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Background: Strong and broad antiviral T-cell responses targeting vulnerable sites of HIV-1 will likely be a critical component for any effective cure strategy. Methods: BCN01 trial was a phase I, open-label, non-randomized, multicenter study in HIV-1-positive individuals diagnosed and treated during early HIV-1 infection to evaluate two vaccination regimen arms, which differed in the time (8 versus 24 week) between the ChAdV63.HIVconsv prime and MVA.HIVconsv boost vaccinations. The primary outcome was safety. Secondary endpoints included frequencies of vaccine-induced IFN-γ+ CD8+ T cells, in vitro virus-inhibitory capacity, plasma HIV-1 RNA and total CD4+ T-cells associated HIV-1 DNA. (NCT01712425). Findings: No differences in safety, peak magnitude or durability of vaccine-induced responses were observed between long and short interval vaccination arms. Grade 1/2 local and systemic post-vaccination events occurred in 22/24 individuals and resolved within 3 days. Weak responses to conserved HIV-1 regions were detected in 50% of the individuals before cART initiation, representing median of less than 10% of their total HIV-1-specific T cells. All participants significantly elevated these subdominant T-cell responses, which after MVA.HIVconsv peaked at median (range) of 938 (73-6,805) IFN-γ SFU/106 PBMC, representing on average 58% of their total anti-HIV-1 T cells. The decay in the size of the HIV-1 reservoir was consistent with the first year of early cART initiation in both arms. Interpretation: Heterologous prime-boost vaccination with ChAdV63-MVA/HIVconsv was well-tolerated and refocused pre-cART T-cell responses towards more protective epitopes, in which immune escape is frequently associated with reduced HIV-1 replicative fitness and which are common to most global HIV-1 variants. Funding: HIVACAT Catalan research program for an HIV vaccine and Fundació Gloria Soler. Vaccine manufacture was jointly funded by the Medical Research Council (MRC) UK and the UK Department for International Development (DFID) under the MRC/DFID Concordat agreements (G0701669. Research in Context: Evidence Before this Study: T cells play an important role in the control of HIV infection and may be particularly useful for HIV-1 cure by killing cells with reactivated HIV-1. Evidence is emerging that not all T-cell responses are protective and mainly only those targeting conserved regions of HIV-1 proteins are effective, but typically immunologically subdominant, while those recognizing hypervariable, easy-to-escape immunodominant 'decoys' do not control viremia and do not protect from a loss of CD4 T cells. We pioneered a vaccine strategy focusing T-cell responses on the most conserved regions of the HIV-1 proteome using an immunogen designated HIVconsv. T cells elicited by the HIVconsv vaccines in HIV-uninfected UK and Kenyan adults inhibited in vitro replication of HIV-1 isolates from 4 major global clades A, B, C and D.Added Value of this Study: The present study demonstrated the concept that epitopes subdominant in natural infection, when taken out of the context of the whole HIV-1 proteome and presented to the immune system by a potent simian adenovirus prime-poxvirus MVA boost regimen, can induce strong responses in patients on antiretroviral treatment and efficiently refocus HIV-1-specific T-cells to the protective epitopes delivered by the vaccine.Implications of all the Available Evidence: Nearly all HIV-1 vaccine strategies currently emphasize induction of broadly neutralizing Abs. The HIVconsv vaccine is one of a very few approaches focussing exclusively on elicitation of T cells and, therefore, can complement antibody induction for better prevention and cure. Given the cross-clade reach on the HIVconsv immunogen design, if efficient, the HIVconsv vaccines could be deployed globally. Effective vaccines will likely be a necessary component in combination with other available preventive measures for halting the HIV-1/AIDS epidemic.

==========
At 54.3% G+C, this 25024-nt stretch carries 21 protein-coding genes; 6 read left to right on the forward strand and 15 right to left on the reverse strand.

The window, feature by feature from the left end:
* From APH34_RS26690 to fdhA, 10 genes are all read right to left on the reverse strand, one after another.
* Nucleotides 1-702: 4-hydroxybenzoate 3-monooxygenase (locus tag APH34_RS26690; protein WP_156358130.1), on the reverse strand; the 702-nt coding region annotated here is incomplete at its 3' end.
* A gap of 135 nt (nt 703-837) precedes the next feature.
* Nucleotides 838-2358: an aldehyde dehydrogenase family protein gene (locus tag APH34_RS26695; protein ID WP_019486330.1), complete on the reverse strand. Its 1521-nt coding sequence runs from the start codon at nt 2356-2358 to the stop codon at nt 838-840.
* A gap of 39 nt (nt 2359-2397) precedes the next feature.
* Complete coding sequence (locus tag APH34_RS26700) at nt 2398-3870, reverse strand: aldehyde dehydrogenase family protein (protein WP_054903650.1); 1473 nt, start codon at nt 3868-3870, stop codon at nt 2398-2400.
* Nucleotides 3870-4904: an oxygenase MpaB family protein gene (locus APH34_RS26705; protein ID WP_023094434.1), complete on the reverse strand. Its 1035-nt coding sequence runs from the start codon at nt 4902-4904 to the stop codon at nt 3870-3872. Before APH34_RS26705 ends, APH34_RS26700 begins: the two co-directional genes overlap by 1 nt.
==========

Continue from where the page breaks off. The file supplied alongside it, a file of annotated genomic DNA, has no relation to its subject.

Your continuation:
Original publication

DOI

10.1016/j.eclinm.2019.05.009

Type

Journal article

Journal

EClinicalMedicine

Publication Date

05/2019

Volume

11

Pages

65 - 80